e — Motional Learning in Primary Schools: FearNot! An Anti‑bullying Intervention Based on Virtual Role‑play with Intelligent Synthetic Characters


  • Sibylle Enz
  • Carsten Zoll
  • Natalie Vannini
  • Wolfgang Schneider
  • Lynne Hall
  • Ana Paiva


virtual environment, social and emotional learning, synthetic characters, bullying


Addressing the problems of bullying in schools, this paper presents a novel and highly innovative pedagogical approach, building on the immersive power of virtual role‑play. Educational role‑play is widely accepted as a powerful instrument to change attitudes and behaviour, but faces some difficulties and disadvantages when applied to sensitive social issues in the classroom. This paper shows how the FearNot! software application, developed within the scope of the EU‑funded projects VICTEC (Virtual ICT with Empathic Characters) and eCIRCUS (Education through Characters with emotional‑Intelligence and Role‑playing Capabilities that Understand Social interaction) uses virtual role‑play and autonomous agents to provide children aged eight to eleven years of age with the opportunity to visit a virtual school environment populated by 3D animated synthetic characters that engage in bullying episodes. The characters' actions and the storyline are created as improvised dramas by use of emergent narrative, resulting in unscripted and highly believable interaction experiences for the learner. While the students are spectators to the bullying episodes that unfold among the FearNot! characters, the victimised character starts a conversation with the student in between the episodes, describing their experiences with bullying and how they feel as a result to it, and asking the student for advice. The aim of this approach and particularly of this interaction sequence in between the virtual bullying episodes is to sensitise primary school students to the potential problems that victims of persistent aggressive behaviour are facing: By triggering an empathic relationship between learners and characters, learners understand and vicariously feel into the plight of the victimised character. Empirical evidence from bullying research implies that bullies are regularly reinforced by bystanders that witness the bullying and turn their attention to it, but do not actively intervene to end it (Craig & Pepler 1996; Lean 1998; Salmivalli 1999; Hawkins et al. 2001). Hence, this intervention strategy targets these bystanders to stand up to the bully and help the victim, due to their heightened awareness and sensitivity to the grave consequences victims face. Preliminary evaluation results indicate that the children were willing to immerse themselves in the virtual drama and that they empathically engage with the characters, attributing a range of emotions to the characters depending on the events that happen within the respective scenario. An ongoing long‑term intervention in school in the UK and Germany covers several interactions with the software over a ten week period of time.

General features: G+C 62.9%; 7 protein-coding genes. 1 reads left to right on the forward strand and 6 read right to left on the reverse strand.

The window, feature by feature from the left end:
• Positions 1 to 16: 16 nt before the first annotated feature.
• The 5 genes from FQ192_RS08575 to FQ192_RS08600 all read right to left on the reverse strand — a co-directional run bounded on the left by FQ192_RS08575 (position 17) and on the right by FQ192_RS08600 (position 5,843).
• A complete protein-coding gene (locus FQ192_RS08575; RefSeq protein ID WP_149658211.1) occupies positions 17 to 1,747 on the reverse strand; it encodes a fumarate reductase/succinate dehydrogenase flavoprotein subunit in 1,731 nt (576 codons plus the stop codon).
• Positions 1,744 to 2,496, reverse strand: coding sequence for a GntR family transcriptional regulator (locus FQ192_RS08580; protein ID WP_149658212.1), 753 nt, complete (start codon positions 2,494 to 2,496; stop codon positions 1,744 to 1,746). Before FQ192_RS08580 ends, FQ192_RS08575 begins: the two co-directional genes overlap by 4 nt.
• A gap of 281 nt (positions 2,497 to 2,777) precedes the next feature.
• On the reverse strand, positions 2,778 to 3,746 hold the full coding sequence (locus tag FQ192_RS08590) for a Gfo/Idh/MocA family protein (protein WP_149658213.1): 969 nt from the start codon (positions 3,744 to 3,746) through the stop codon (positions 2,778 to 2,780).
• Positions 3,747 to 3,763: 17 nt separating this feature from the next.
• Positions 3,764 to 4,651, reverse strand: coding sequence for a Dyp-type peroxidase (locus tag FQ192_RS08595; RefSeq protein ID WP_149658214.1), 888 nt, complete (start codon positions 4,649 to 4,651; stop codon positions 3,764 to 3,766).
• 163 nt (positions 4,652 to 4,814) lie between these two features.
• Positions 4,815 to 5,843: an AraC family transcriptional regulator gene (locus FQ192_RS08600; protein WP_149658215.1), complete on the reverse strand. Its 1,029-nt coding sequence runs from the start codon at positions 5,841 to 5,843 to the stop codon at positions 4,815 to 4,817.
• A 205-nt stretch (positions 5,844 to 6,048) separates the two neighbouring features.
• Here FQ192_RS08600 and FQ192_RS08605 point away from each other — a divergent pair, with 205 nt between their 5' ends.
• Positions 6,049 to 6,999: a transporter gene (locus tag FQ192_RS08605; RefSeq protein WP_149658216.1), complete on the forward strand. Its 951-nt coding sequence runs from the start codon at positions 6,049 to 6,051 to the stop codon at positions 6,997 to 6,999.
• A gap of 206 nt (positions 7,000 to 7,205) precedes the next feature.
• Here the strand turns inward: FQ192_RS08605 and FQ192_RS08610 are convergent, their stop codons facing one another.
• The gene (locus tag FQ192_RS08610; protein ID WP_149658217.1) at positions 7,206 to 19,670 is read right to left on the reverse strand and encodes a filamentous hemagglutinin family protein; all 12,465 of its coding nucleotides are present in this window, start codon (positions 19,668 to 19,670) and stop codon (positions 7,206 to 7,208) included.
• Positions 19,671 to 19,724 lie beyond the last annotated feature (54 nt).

1 Apr 2008